No, not our NHS. I’m referring to the mammoth 90 second spot, that I believe’ll be airing during the Coronation Street ad-break on Friday night. The media agency / ITV must’ve creamed their knicker$…
The ‘big unveil’ of new TVC’s feels like something of a relic these days. I’m not calling time on TV advertising, of course it still has its place and will for many years to come. Nor am I going to give you my thoughts on TV / online convergence. I haven’t had enough coffee and it’ll be nothing you haven’t already heard…
But I am left feeling somewhat cold by this latest Adam & Eve offering for John Lewis.
I get the cradle to grave thing, we’re there for you at every key life stage. I also get the ‘never knowingly undersold’ proposition. But this spot just lacks emotional warmth (or I have ice running through my veins). I didn’t warm to the couple / their family / their journey through ‘life’. I find the music bordering on morbid.
A stark contrast to the stunning ad they ran at Xmas that has combined a stand-out (and very emotionally rich), track; with a perfect slice of emotional Christmas kiddy oriented joy. Whilst I’m sure this’ll do well with the target audience, I can’t help but feeling the music was something of a compromise.
On a more upbeat note, if you want to see how cradle to grave SHOULD be done, then check out this BBH / X-box oldie. A true corker…
Iain G. Morrison is a senior marketer in the British Tourism Industry. And is hopefully that Waitrose will become his local supermarket if I buy the flat I’ve got my eye on…
Quite a corking bit of PR this morning from Asda. They’ve announced they’ll sell IVF drugs on a ‘not for profit’ basis.
The cost of a private prescription for IVF medication varies between pharmacies, who are able to charge at their discretion. So, effectively, this represents a bit of a licence to print money at the expense of people desperate to have children.
According to various reports in the press, Asda’s commitment to sell IVF drugs on a ‘not for profit’ basis means that one cycle of treatment would cost £1,171.41, compared to an estimated £1,993.93.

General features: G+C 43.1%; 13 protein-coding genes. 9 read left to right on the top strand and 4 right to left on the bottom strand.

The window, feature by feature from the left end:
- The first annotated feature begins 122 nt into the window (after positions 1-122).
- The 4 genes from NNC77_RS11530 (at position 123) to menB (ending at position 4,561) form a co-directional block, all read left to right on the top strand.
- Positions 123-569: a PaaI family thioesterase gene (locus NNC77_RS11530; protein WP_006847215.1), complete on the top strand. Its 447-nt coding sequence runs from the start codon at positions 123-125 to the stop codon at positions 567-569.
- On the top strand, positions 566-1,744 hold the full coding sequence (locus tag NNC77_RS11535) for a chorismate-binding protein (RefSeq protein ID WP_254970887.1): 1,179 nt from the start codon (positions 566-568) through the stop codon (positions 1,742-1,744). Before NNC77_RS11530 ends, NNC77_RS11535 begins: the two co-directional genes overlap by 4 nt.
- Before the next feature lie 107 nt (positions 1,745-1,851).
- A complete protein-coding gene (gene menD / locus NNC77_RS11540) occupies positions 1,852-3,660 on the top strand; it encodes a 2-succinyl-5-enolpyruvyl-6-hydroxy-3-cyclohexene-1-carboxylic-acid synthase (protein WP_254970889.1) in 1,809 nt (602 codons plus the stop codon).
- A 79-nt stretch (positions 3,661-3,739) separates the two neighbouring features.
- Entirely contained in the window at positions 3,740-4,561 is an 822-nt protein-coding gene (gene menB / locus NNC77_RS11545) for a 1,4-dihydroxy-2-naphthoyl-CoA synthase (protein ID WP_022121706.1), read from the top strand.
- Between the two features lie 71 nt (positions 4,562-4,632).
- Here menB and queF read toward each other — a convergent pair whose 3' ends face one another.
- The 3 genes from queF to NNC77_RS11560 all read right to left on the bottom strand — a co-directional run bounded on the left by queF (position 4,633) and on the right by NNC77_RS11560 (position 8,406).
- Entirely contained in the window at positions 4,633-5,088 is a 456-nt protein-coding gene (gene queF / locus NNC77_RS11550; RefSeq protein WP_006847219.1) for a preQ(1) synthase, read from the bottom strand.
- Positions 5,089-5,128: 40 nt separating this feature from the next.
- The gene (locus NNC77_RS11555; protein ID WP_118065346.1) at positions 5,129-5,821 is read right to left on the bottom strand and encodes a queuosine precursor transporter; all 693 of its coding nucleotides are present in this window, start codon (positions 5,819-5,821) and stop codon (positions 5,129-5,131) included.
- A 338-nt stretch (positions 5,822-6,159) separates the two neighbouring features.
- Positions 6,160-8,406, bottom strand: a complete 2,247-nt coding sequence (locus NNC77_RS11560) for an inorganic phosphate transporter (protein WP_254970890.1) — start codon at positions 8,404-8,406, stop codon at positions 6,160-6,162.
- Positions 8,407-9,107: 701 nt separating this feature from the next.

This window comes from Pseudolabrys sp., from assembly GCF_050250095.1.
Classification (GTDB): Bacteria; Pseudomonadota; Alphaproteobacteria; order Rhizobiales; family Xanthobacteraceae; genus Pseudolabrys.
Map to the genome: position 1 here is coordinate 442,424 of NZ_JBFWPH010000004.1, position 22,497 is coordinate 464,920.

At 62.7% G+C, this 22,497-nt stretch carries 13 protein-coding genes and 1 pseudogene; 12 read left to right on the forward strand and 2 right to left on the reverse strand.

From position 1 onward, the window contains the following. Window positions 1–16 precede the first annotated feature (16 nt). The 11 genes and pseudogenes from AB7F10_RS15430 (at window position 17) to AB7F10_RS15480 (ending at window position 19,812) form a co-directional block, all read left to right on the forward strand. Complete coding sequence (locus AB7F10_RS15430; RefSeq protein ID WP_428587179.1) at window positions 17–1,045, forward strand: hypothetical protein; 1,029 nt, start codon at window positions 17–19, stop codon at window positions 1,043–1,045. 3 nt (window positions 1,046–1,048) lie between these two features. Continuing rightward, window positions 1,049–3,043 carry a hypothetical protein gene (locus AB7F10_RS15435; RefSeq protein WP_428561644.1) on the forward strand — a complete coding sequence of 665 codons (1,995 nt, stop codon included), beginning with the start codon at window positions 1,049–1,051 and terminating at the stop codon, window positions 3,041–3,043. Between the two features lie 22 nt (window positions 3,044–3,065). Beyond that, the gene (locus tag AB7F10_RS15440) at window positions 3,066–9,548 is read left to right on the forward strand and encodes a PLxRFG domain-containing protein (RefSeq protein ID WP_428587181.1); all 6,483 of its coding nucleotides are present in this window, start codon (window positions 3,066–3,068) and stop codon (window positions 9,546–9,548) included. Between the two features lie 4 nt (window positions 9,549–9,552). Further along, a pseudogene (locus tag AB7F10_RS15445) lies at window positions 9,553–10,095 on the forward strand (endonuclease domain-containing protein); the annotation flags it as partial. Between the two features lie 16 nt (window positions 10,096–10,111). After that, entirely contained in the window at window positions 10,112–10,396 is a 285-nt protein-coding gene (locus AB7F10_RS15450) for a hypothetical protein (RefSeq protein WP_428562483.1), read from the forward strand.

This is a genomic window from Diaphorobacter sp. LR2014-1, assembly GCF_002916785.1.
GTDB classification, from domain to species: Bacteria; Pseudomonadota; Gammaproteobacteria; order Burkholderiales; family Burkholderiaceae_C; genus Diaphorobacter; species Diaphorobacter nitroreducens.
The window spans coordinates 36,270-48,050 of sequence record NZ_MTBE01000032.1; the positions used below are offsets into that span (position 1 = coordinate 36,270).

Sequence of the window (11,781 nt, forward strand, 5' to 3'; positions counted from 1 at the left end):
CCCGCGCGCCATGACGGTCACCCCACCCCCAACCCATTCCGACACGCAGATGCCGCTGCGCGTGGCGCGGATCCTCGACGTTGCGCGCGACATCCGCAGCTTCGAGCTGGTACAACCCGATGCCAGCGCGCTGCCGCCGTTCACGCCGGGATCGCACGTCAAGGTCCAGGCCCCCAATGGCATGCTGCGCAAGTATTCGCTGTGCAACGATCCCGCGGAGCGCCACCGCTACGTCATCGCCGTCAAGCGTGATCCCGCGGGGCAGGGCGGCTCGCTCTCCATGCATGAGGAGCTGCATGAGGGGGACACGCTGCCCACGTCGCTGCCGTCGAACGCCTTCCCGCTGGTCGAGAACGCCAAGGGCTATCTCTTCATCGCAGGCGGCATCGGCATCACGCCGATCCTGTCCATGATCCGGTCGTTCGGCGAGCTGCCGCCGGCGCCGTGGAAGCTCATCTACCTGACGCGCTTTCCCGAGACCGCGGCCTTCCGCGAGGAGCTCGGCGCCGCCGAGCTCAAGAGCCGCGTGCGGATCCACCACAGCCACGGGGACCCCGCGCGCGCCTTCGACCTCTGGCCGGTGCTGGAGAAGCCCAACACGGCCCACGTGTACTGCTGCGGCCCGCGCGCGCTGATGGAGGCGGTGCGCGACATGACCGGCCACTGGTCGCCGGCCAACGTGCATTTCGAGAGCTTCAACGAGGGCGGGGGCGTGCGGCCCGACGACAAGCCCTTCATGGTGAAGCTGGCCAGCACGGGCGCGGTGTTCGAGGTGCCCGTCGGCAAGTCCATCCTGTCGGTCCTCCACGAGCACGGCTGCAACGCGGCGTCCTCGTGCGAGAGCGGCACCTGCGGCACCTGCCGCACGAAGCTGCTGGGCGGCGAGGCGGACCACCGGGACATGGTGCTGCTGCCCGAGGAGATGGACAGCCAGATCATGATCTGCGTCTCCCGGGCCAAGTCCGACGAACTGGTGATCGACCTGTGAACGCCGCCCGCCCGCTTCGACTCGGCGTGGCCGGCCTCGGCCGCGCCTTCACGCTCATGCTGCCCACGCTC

Still pricy, but a potential saving of some £820. Quite a lot of shopping for your average family! Still, some great PR for the brand. I’m not sure if Asda will resurrect the Asda price ‘bum pat’ for an Asda price ‘ovarian pat’ in their next campaign, but I’m sure this news will be a welcome relief for those struggling to conceive.
That said, I’m pretty sure that the demographic you are trying to reach will continue to shop in Waitrose / M&S / Sainsbury’s. But I spose if each customer sticks one or two things in the basket when they pop in…
Iain G. Morrison is a senior marketer in the British Tourism Industry. And is off for a G&T with the good Lady Cooke this evening…
Then presumably, you shop at Primark (or Primani to the chattering classes that love a bargain).
Well, they are the latest brand to launch a staff investigation after several hapless employees posted some less than flattering comments about their beloved customers on Facebook.
Some nuggets included: fat, pikeys, and twats.
Primark will launch an investigation into the comments, but they are the latest brand to do so (Virgin, BA, Tesco, Waitrose to name but a few).
In this day and age, surely no right minded individual would post any negative work related comment on a social networking page? Knowing that once it’s up online, its there for the world to see, and could come back and haunt them at any point in the future…
Well, factor in minimum wage and less than amazing working conditions, and it goes some way into explaining why numerous brands suffer at the hands of frontline staff.
However, this latest incident yet again highlights the importance of social media guidelines for employees.
All staff (in brands big and small) need to be aware of the potential damage their harmless / bitter / outright slanderous comments on social media sites can do to their paymasters reputation. And ultimately, it can cost jobs…
Primark have generally done well in the social space. Their non-official facebook fan page was widely heralded as a marketers wet dream, something they mined easily with a truly engaged audience.
But, how (if at all) have they / do they engage their staff? Does company HQ actively engage, listen to, and respond to the frontline staffs gripes, aches and pains? Are they able to voice their concerns beyond the shop floor supervisor? Or, do they feel their only outlet to vent their rage, is a public forum…
Sweatshops aside, this presents the brand with a genuine opportunity. A timely staff engagement programme wouldn’t go amiss. A few t-shirts with some choice slogans from the staff might also help put a positive spin on this in the press.
It’s unlikely this’ll put off many customers from shopping with the brand. If they can get past the sweat shop production issues, it’s unlikely they’ll mind this little slur against their good name. And I’m sure ‘Fat pikey twat’ t-shirts would sell by the truckload.
After all, sticks and stones…
Iain Morrison is a senior marketer in the British Tourism Industry. And would like to remind you all to be careful with those tweets / status updates!
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